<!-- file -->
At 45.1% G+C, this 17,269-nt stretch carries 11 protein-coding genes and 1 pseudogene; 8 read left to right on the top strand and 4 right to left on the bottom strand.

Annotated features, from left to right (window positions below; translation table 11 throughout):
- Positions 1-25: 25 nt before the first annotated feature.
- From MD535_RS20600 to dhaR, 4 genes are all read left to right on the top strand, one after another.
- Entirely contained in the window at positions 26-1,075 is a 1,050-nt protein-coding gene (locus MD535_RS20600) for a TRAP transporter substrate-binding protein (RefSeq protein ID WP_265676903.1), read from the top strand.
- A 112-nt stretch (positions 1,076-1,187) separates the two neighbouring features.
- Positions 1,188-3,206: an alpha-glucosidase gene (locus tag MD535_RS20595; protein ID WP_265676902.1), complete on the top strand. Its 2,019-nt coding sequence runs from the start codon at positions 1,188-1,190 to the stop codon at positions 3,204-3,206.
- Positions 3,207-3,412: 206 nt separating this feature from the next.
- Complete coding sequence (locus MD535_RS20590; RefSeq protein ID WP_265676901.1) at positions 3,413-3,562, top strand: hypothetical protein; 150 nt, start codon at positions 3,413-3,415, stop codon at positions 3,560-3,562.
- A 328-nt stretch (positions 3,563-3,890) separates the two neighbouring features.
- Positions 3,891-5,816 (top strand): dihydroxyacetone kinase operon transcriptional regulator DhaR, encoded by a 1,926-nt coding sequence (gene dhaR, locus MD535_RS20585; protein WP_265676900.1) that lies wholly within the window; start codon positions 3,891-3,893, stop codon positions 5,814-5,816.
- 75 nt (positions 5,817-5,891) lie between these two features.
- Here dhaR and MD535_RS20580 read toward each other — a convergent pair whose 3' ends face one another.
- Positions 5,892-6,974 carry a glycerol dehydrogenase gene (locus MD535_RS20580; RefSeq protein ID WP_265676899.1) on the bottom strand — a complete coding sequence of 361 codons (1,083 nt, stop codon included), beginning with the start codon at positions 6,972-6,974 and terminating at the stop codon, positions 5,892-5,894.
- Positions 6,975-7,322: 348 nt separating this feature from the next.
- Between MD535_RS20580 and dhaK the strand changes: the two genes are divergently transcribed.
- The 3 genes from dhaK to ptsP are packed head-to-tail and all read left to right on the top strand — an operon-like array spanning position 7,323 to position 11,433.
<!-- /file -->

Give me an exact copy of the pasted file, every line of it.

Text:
At 45.1% G+C, this 17,269-nt stretch carries 11 protein-coding genes and 1 pseudogene; 8 read left to right on the top strand and 4 right to left on the bottom strand.

Annotated features, from left to right (window positions below; translation table 11 throughout):
- Positions 1-25: 25 nt before the first annotated feature.
- From MD535_RS20600 to dhaR, 4 genes are all read left to right on the top strand, one after another.
- Entirely contained in the window at positions 26-1,075 is a 1,050-nt protein-coding gene (locus MD535_RS20600) for a TRAP transporter substrate-binding protein (RefSeq protein ID WP_265676903.1), read from the top strand.
- A 112-nt stretch (positions 1,076-1,187) separates the two neighbouring features.
- Positions 1,188-3,206: an alpha-glucosidase gene (locus tag MD535_RS20595; protein ID WP_265676902.1), complete on the top strand. Its 2,019-nt coding sequence runs from the start codon at positions 1,188-1,190 to the stop codon at positions 3,204-3,206.
- Positions 3,207-3,412: 206 nt separating this feature from the next.
- Complete coding sequence (locus MD535_RS20590; RefSeq protein ID WP_265676901.1) at positions 3,413-3,562, top strand: hypothetical protein; 150 nt, start codon at positions 3,413-3,415, stop codon at positions 3,560-3,562.
- A 328-nt stretch (positions 3,563-3,890) separates the two neighbouring features.
- Positions 3,891-5,816 (top strand): dihydroxyacetone kinase operon transcriptional regulator DhaR, encoded by a 1,926-nt coding sequence (gene dhaR, locus MD535_RS20585; protein WP_265676900.1) that lies wholly within the window; start codon positions 3,891-3,893, stop codon positions 5,814-5,816.
- 75 nt (positions 5,817-5,891) lie between these two features.
- Here dhaR and MD535_RS20580 read toward each other — a convergent pair whose 3' ends face one another.
- Positions 5,892-6,974 carry a glycerol dehydrogenase gene (locus MD535_RS20580; RefSeq protein ID WP_265676899.1) on the bottom strand — a complete coding sequence of 361 codons (1,083 nt, stop codon included), beginning with the start codon at positions 6,972-6,974 and terminating at the stop codon, positions 5,892-5,894.
- Positions 6,975-7,322: 348 nt separating this feature from the next.
- Between MD535_RS20580 and dhaK the strand changes: the two genes are divergently transcribed.
- The 3 genes from dhaK to ptsP are packed head-to-tail and all read left to right on the top strand — an operon-like array spanning position 7,323 to position 11,433.